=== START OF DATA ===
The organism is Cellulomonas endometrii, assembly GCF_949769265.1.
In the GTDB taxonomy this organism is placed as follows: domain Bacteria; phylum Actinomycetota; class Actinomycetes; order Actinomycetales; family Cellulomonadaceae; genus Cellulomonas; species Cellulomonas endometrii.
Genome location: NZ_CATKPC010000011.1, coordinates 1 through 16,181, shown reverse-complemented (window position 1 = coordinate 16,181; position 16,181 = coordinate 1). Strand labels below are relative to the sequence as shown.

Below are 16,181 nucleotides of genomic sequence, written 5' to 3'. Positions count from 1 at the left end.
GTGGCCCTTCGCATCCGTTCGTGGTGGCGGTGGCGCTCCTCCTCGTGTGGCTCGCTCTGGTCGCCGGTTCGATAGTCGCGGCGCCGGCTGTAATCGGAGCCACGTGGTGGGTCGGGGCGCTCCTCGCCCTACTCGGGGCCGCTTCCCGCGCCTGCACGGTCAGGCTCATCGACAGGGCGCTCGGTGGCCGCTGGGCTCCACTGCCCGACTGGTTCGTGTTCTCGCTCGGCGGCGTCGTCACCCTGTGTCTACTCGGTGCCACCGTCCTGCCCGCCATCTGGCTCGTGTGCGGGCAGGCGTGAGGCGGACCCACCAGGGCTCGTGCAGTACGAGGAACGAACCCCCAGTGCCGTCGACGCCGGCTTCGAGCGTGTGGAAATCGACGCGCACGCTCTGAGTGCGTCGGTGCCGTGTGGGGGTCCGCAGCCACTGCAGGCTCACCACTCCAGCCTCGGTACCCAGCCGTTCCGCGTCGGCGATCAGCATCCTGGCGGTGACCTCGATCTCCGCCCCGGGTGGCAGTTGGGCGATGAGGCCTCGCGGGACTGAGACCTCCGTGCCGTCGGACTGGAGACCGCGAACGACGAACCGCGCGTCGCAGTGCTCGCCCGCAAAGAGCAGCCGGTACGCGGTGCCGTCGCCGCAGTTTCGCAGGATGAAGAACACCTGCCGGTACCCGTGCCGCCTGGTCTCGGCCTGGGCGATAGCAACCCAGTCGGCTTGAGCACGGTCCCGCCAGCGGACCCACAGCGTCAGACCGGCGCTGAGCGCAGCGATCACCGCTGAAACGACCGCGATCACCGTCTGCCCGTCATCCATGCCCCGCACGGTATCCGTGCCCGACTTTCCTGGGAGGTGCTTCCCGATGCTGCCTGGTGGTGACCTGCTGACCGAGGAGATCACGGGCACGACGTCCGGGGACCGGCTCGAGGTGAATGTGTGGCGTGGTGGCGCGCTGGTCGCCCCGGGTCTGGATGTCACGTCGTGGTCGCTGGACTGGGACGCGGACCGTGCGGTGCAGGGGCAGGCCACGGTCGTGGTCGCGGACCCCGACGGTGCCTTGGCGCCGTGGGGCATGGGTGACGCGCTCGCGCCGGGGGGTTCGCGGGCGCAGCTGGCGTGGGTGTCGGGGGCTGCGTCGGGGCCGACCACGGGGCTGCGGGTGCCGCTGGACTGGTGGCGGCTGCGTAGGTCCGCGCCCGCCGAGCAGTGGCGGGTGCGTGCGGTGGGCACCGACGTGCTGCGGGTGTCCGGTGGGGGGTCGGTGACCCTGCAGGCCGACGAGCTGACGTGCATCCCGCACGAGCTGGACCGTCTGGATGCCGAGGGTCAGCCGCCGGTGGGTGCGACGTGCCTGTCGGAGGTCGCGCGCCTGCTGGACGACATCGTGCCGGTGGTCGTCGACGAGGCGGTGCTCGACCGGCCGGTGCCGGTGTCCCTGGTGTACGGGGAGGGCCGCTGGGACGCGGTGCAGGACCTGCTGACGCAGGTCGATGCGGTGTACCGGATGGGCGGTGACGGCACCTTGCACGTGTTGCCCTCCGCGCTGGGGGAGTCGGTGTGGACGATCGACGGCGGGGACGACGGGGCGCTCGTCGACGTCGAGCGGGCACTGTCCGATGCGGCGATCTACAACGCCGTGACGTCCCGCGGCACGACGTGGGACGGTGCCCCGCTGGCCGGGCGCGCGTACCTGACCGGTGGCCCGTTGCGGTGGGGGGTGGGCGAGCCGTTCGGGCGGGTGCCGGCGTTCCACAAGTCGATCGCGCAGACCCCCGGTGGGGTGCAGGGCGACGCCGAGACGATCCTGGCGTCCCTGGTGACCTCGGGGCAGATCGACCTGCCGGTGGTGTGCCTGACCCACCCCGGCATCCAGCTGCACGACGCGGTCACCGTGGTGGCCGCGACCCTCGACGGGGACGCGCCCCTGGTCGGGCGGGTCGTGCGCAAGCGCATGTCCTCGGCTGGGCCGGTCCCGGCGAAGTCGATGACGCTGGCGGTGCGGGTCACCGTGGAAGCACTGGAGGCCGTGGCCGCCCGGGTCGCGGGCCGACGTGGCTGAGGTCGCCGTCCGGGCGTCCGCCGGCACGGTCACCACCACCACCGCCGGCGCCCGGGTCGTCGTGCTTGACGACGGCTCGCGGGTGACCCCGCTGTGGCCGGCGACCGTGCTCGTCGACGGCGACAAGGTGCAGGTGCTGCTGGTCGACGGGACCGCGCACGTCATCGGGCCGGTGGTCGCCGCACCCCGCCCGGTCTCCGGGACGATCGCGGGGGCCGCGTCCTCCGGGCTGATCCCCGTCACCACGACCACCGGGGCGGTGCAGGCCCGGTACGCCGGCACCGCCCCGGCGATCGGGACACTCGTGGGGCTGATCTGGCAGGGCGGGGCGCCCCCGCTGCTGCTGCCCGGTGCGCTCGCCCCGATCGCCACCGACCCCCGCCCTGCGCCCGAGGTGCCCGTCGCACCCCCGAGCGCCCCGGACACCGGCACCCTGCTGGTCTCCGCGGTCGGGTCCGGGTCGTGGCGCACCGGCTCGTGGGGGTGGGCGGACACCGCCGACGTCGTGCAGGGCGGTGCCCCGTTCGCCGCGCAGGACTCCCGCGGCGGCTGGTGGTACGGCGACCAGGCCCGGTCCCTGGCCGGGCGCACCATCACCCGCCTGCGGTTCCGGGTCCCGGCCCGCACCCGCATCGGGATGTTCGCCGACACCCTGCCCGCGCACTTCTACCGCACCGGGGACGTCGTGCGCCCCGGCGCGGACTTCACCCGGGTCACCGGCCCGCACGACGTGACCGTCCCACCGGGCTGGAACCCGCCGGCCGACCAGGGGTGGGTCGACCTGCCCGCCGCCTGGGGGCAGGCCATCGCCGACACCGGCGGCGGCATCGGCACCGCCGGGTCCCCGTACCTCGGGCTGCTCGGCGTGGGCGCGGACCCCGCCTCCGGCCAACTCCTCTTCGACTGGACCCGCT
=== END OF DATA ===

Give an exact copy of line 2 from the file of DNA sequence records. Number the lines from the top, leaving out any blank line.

In the GTDB taxonomy this organism is placed as follows: domain Bacteria; phylum Actinomycetota; class Actinomycetes; order Actinomycetales; family Cellulomonadaceae; genus Cellulomonas; species Cellulomonas endometrii.